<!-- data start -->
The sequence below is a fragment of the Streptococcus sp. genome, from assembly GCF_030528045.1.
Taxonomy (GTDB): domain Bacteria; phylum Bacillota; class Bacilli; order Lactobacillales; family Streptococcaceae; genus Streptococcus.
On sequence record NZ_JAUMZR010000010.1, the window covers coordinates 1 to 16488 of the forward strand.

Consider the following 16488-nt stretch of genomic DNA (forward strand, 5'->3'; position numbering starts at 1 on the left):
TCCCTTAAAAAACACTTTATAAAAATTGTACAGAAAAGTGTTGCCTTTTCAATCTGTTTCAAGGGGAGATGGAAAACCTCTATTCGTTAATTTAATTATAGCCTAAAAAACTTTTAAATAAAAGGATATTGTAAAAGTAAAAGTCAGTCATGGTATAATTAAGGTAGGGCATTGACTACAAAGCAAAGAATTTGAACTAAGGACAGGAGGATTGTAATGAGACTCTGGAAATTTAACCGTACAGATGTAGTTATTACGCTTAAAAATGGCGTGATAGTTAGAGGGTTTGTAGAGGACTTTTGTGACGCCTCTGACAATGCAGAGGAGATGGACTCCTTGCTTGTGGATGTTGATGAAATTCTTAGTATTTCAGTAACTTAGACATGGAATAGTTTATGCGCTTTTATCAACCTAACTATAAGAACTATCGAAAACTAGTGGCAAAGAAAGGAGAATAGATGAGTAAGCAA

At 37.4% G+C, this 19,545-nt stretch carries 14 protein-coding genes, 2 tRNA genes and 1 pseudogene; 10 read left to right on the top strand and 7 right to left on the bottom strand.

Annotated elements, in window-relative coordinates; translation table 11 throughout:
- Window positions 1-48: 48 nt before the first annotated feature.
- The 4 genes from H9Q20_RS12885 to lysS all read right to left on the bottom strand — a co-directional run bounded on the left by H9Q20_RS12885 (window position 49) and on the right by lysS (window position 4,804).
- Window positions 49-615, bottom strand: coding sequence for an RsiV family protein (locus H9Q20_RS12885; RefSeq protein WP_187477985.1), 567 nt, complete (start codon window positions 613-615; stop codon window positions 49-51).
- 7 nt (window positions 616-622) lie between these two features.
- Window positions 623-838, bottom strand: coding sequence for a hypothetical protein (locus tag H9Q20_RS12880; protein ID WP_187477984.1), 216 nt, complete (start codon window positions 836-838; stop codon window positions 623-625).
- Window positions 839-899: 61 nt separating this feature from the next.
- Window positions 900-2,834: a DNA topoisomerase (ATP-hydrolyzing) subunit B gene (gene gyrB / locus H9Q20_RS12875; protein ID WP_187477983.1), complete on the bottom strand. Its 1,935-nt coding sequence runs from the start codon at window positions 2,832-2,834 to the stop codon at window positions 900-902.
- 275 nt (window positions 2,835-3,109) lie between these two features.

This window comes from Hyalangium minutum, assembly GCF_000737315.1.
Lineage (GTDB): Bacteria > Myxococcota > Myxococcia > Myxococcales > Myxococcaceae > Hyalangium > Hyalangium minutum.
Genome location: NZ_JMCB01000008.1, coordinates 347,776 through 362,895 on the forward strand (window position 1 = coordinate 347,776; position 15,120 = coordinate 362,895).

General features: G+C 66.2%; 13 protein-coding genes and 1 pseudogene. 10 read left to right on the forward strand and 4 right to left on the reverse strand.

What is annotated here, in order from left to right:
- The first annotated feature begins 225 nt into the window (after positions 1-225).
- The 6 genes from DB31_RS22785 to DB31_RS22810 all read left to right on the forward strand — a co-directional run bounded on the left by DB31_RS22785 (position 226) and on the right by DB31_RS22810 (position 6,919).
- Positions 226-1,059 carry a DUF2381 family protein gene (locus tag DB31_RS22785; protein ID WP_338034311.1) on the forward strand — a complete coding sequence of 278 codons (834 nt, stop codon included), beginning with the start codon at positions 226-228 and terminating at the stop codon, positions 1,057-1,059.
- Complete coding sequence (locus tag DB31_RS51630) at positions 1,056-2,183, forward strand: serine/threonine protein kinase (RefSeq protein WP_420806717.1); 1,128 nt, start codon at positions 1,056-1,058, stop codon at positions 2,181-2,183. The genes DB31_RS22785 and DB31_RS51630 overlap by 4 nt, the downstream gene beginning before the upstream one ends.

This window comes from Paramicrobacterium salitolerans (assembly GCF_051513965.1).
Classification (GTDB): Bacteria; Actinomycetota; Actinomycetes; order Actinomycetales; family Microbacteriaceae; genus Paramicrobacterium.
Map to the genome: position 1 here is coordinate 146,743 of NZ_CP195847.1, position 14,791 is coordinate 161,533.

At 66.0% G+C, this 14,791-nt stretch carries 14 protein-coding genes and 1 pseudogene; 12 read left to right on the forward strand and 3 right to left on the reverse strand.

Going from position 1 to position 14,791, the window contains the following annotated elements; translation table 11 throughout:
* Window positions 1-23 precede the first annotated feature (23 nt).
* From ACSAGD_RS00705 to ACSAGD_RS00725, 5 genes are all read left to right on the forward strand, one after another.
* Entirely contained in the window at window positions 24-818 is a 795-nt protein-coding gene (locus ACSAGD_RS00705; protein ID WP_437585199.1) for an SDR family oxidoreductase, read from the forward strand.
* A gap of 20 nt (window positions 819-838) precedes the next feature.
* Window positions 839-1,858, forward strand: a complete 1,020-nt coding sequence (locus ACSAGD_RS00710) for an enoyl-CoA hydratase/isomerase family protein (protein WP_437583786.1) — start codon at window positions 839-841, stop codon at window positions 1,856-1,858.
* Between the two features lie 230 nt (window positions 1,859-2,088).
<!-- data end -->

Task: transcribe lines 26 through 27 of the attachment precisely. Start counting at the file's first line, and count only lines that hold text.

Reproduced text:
Classification (GTDB): Bacteria; Actinomycetota; Actinomycetes; order Actinomycetales; family Microbacteriaceae; genus Paramicrobacterium.
Map to the genome: position 1 here is coordinate 146,743 of NZ_CP195847.1, position 14,791 is coordinate 161,533.